Today, Lindsay and Kristy talk about what they've learned about language learning from tennis lessons!

 

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In tennis, as in many other sports, it’s critical that you persist.  You have to keep trying.  You have to show up for practice, and be consistent.  Mental toughness is also important.  You want to have the upper hand and be offensive, rather than defensive.

When learning a new language, sometimes we get stuck on a negative thought or an embarrassment.  This can lead us to lose the upper hand, and our confidence.  But when we sound good, we feel more in control.  The point is to practice, and to try to keep the ball in your court.  Stay in the game and take a deep breath!

 

PrintAre You Ready to Practice? Get a Private, Native English Teacher Now!

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Do you think tennis (or any other sports) offer lessons to language learning?

What are some examples?

Let us know what you think in the comments section below?


Have you found your Zone of Genius yet?

Today, Lindsay and Kristy continue to discuss the Zone of Genius concept, and what you can do to find success in English and in life by discovering it in yourself!

Come back to our site for more

 

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The Zone of Genius is where your innate talent and your greatest passion come together, in a way that matters to you.  It is not about improving weaknesses, but rather amplifying strengths.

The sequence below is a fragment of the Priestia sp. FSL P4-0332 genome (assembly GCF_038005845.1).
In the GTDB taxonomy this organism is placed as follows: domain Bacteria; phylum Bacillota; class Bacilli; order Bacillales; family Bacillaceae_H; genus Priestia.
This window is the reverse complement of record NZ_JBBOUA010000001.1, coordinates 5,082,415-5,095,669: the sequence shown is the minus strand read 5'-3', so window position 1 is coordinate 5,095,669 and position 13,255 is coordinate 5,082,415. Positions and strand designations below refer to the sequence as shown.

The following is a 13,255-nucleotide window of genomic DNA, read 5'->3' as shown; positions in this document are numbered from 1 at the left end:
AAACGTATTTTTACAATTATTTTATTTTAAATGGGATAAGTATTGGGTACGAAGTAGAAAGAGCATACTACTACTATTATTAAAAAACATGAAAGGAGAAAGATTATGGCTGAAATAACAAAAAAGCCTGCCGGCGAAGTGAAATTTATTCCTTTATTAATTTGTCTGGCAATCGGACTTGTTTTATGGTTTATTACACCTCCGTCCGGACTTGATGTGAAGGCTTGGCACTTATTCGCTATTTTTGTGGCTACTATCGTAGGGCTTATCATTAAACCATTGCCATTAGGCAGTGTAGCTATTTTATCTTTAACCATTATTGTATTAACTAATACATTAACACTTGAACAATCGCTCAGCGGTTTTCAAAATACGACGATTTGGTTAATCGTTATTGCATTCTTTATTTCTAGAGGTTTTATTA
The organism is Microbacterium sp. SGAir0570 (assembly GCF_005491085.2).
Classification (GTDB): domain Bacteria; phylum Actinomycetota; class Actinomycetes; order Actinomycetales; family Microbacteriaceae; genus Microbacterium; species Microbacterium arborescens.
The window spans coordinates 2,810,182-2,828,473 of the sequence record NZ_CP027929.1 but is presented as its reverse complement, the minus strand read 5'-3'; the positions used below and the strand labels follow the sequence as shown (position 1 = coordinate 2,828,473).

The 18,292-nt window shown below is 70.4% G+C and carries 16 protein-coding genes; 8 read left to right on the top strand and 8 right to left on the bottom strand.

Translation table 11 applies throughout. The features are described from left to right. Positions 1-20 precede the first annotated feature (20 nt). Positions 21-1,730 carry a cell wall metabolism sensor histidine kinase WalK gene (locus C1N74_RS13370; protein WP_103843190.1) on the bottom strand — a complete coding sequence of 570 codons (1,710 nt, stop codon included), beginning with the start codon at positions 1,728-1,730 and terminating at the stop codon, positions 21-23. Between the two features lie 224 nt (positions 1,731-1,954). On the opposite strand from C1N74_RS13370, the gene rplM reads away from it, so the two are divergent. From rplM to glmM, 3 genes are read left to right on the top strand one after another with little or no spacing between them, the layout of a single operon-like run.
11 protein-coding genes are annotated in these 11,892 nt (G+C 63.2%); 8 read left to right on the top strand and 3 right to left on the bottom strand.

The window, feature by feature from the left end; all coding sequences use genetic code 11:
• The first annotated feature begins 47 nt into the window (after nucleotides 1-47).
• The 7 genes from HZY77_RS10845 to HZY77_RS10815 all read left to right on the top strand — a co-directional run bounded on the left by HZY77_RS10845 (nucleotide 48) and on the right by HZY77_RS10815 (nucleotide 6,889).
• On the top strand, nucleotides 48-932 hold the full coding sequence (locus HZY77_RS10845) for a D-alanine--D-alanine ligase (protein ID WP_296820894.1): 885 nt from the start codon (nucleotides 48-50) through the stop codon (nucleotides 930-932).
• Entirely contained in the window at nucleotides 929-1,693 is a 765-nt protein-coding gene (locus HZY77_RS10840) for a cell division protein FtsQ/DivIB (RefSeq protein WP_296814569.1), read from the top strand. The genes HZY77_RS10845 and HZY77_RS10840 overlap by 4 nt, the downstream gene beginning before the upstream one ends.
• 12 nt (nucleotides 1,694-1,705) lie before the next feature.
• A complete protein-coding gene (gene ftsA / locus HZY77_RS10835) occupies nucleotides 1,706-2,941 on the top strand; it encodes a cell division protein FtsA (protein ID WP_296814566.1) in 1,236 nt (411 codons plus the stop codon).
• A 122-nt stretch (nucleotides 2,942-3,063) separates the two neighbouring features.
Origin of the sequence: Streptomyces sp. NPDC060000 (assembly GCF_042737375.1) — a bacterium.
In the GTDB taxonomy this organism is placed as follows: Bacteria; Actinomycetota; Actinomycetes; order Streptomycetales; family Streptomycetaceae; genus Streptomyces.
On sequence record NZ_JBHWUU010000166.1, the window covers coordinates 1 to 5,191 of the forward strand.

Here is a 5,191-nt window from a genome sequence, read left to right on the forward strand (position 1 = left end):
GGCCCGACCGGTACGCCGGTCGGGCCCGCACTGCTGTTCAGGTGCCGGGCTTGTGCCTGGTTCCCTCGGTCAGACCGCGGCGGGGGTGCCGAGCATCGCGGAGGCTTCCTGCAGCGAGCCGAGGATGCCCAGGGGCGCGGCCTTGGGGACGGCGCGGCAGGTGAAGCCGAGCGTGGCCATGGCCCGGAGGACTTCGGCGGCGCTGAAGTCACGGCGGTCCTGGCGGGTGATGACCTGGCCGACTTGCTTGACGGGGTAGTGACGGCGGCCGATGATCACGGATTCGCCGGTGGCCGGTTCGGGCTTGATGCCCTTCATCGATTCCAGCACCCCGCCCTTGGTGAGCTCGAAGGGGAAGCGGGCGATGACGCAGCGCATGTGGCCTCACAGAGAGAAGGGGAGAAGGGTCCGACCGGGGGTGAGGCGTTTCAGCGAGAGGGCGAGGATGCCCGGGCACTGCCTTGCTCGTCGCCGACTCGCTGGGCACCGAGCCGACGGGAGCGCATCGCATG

Inhibitions can hold us back in life.  That is why it’s important to seek out your Zone of Genius and how it applies to your life, your relationships, and your careers.  If you feel afraid, you might be on the right track.

 

What is your Zone of Genius?

How do you know?

Tell us about it in the comments section below!


When should you use the word ‘the’ in English?

Today, in #1 of the Top 15 Fixes series, we discuss the most common article in the English language, ‘the’!

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Use if the word ‘the’ can be a confusing.  But there are some rules that can help you get it right most of the time.

 

The first requires that you consider whether the focus is on something specific, or something more general.

When focused on specific items, use ‘the’.  If you’re sitting at a table, talking about the food that is actually in front of you, you might say:

  • “Do you like the turkey?”
  • “Yes, the turkey is great!”
  • “Could you please pass the salt?”

When focused on more general terms, you don’t use ‘the’.  If you’re discussing food in general, you might say:

  • “Do you like turkey?”
  • “Have you tried pumpkin pie?”
  • “Cranberries are too tart for me.”

 

Geographical terms can also be tricky for ‘the’.  In most cases, large, well-known geographic places will have ‘the': the content, the Pacific Ocean, the moon.

With specific countries, a country’s formal name might require ‘the,’ while a less formal name might not: the United States, the Russian Federation; America, Russia.

 

Other Entries in the 15 Fixes Series:

 

What have you found difficult about ‘the’?

Tell us all about it in the comments section below!

Direct download: AEE_221_When_to_Use_The_at_Thanksgiving_Dinner.mp3
Category:All Ears English -- posted at: 1:00am EDT

Do you have a potential for genius?

How can you access it?

Today Lindsay talks with Laura Garrett, creator of the Zone of Genius Assessment, about how you can discover your own zone of genius!

 

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The Zone of Genius is your innate talents combined with your purpose.  Your talent is what you’re naturally good at, and it is unique to you.  Your purpose is your main challenge in life – this may not be so unique.  In fact, many others may have the same challenge, and there may be an opportunity for you to help them while helping yourself.

 

italki1Can’t find native speakers to practice English with you?